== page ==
Weekly Q&A | April 25, 2018

How would you make a home environment more calming?

There are two things that are completely affordable and will totally transform your home environment, making it more calming and easy to live in.

1. Minimize + Declutter

Getting rid of stuff is totally FREE and will totally make your space more calm. Clutter distracts the mind and makes it difficult to relax in a space. When everything has a use and a place, it's easier to clean your home, organize your things, and rest knowing everything is actually being used.

The Kon Mari method of decluttering (read The Life-Changing Magic of Tidying Up) is an excellent resource for learning how to properly declutter your home.

2. Paint

Paint is generally a cheap way to instantly change the vibe of your space ($40-70/room). If you're wanting your room to be more calming, I suggest using color that evoke that feeling. For me, those tend to be greens, blues, and grays that are usually less saturated. Saturated colors are more pure versions of each color, and they become less saturated as they get closer to white, grey, or black. So think about a vibrant green - like a leaf on a tree or a blade of grass. A less saturated green (one that looks almost more grey or white) could be sage. Same with pink – blush pink is less saturated than hot pink.

So choose less saturated greens and blues to help calm your space down. Psychologically, these colors help promote peace and calm, whereas warmer color like yellow promote energy in a space. Be sure your colors aren't working against the feeling you want to create!

 

What books would you recommend for people who want to learn about business and marketing?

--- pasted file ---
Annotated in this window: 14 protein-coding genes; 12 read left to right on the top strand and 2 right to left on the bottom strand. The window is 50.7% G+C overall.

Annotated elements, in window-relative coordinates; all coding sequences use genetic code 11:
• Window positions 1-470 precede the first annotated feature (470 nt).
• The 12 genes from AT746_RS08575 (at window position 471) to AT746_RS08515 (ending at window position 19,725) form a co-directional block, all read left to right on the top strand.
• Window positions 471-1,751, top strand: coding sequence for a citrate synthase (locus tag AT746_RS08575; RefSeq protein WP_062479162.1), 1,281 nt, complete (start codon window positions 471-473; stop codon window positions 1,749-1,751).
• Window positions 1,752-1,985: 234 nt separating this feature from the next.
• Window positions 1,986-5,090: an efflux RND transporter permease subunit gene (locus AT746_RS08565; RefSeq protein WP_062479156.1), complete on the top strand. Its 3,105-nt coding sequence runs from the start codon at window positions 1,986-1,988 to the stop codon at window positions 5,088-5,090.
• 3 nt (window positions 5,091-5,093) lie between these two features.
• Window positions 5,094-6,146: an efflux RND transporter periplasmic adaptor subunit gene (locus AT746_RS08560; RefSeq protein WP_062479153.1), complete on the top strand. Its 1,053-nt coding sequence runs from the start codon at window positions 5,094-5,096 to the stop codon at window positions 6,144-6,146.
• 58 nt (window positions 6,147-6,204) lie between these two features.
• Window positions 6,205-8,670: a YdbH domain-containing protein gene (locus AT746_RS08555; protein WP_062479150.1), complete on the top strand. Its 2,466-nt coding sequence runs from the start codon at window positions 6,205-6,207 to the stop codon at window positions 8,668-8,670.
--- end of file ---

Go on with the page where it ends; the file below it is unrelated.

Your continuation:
Building a Storybrand - Donald Miller | All about connecting your brand with your audience through story

Crushing It - Gary Vaynerchuk | Social media management + motivation

Rework - Jason Fried | Basically a business education in a book - super easy read

All Marketers Tell Stories - Seth Godin | Great ideas on marketing your business as a whole

How to Win Friends and Influence People - Dale Carnegie | Relationships + connections (can easily be used for business)

The Four Hour Workweek - Tim Ferriss | Efficiency in your work and delegation

Start with Why - Simon Sinek | People don't buy what you do, they buy why you do it

 

How can I increase conversions?

1. Clarity

Answer every possible question before it's asked! You don't want your customer to have any hesitation before they place an order with you, so ensuring there is no room for doubt is essential to increasing your conversions.

2. Show everything in context

This goes hand-in-hand with answering questions and clarity – make sure your products are presented in the context in which they'll be used. For example, I know many people who buy my fonts are designers and bloggers, so I try to present each font in such a way that designers and bloggers can envision how they can use it in their own designs.

3. Create effective funnels

If your goal is to convert, it's essential to be sure you're leading your audience somewhere. So if, for example, your goal is to sell product, you need to make sure every page on your site leads them to purchase something – put product on your homepage, integrate them into your blog posts, etc. Same with growing your email list – be sure that anywhere a person lands on your site encourages them to sign up for your list.

From there, you can lead them to their next sale through email sequences and retargeting. For example, I created an automated email sequence when people sign up for my free branding course. The first email gives them access to the course, the next few emails show them ways to use what they've learned, and the last few emails lead them to a soft pitch of my Design Masterclass. Ideally, this email sequence will lead to conversions because my email list is a warm audience (meaning they're already somewhat interested).

Retargeting is advertising to people who have signed up for your list or visited your site. Facebook has a great method of doing this using their Pixel (more on the Facebook Pixel here).

4. Open loops

Donald Miller talks about this idea of opening story loops that the audience needs to close. For example, every good movie opens a loop that you as the viewer need to watch until that loop closes. Will Harry & Sally ever get together? Will Simba find out what Scar did? Will Marlin ever find Nemo?